They didn't have any plug wires listed, and I need to replace mine. I could play the "open the box and look" game, but if anyone had a PN for a set (the set on the above engine looks nice and correct).

I'd also like to probably go to a Pertronix some day and a hotter spark (more spark always good ;))

Anyone have a PN for the "sock" oil filter?? How is the oil changed? I haven't looked it up in the manual yet (to busy with brakes and life) but before I start using this thing I want to change the oil. It looks like a messy job. Probably should service the oil-bath filter as well, any advice on that would help, never delt with them before...

DSCN0516.sized.jpg

Nice fuel line huh ;)
DSCN0517.sized.jpg

Cracked exhaust manifold
DSCN0518.sized.jpg
DSCN0520.sized.jpg

Leaky water pump, I'll rebuild it some day, but not right now unless I HAVE to.
DSCN0521.sized.jpg
 

Jim Grammer

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Mark Ashford said:
I rebuilt the fuel pump... which pretty much consisted of pulling it apart, cleaning out all the rust, sand and bug parts (yes, bug parts), makeing a new gasket for it and putting it back together.

Mark, did you replace the diaphragm?

Probably should service the oil-bath filter as well, any advice on that would help, never delt with them before...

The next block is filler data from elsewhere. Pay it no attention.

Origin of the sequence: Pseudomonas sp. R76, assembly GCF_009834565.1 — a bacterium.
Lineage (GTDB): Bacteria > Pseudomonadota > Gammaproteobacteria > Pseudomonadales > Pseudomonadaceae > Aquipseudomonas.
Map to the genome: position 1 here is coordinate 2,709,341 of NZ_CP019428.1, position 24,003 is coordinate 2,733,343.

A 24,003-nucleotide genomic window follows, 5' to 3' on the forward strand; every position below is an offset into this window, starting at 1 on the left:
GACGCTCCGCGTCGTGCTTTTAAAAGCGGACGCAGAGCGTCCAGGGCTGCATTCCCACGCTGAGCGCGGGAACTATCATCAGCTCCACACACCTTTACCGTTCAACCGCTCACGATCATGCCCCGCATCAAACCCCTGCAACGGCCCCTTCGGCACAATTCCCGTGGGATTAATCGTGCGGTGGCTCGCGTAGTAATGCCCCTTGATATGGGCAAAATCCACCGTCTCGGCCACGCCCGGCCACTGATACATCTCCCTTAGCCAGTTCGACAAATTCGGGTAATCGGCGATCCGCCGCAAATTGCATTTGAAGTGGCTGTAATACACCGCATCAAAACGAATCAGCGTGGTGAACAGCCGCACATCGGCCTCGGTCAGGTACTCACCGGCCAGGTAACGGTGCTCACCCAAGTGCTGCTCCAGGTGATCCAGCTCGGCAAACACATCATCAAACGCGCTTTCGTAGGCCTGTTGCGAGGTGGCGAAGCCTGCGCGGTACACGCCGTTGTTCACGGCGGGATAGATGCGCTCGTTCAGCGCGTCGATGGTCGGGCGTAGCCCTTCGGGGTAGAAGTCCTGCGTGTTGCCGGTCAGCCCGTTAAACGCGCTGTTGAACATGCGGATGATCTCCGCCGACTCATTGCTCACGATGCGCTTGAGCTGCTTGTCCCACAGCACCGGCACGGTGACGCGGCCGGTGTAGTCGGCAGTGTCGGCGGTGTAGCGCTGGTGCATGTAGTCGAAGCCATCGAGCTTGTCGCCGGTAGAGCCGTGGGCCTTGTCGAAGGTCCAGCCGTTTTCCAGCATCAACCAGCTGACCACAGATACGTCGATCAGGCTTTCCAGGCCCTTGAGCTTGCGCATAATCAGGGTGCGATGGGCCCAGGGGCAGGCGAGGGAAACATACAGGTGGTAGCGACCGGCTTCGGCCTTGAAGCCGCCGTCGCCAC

Just clean it out and refill with oil up to the mark that's prolly stamped in the housing. Take a look at the relative cleanliness of the mesh 'stuffing' and decide if it needs soaked for a while. I've had good luck dunking them in a strong solution of aqueous cleaner and then rinsing with a garden nozzle.

Cracked exhaust manifold

Bummer. If you don't have a replacement you can prolly find an old-timey welder to stick that ear back on with the heat-up-the-manifold-and-nickel-rod technique.
 

Mark Ashford

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Jim Grammer said:
Mark, did you replace the diaphragm?
No. It appeared good and solid and still pliable. And it pumps fuel now. I should see if the diaphragm is available and think about replacing it. Luckily the fuel pump is one of those relatively easy things to remove and replace.

However, when I had it apart I don't remember seeing an easy way to remove the actual diaphragm to replace it... any suggestions?


Just clean it out and refill with oil up to the mark that's prolly stamped in the housing. Take a look at the relative cleanliness of the mesh 'stuffing' and decide if it needs soaked for a while. I've had good luck dunking them in a strong solution of aqueous cleaner and then rinsing with a garden nozzle.
Aqueous Cleaner?? You mean water-soluble degreaser/oiler? Oil Eater or Simply Green? Probably be more obvious to me once I get into this thing. I'm trying to do "one thing at a time" on this truck, rather than get myself buried under projects. The brakes have taken long enough :rolleyes:. But then this truck is not on the top of my priorities or budget list, I would like to get it usable though, I have already come up with a couple uses :D


Bummer. If you don't have a replacement you can prolly find an old-timey welder to stick that ear back on with the heat-up-the-manifold-and-nickel-rod technique.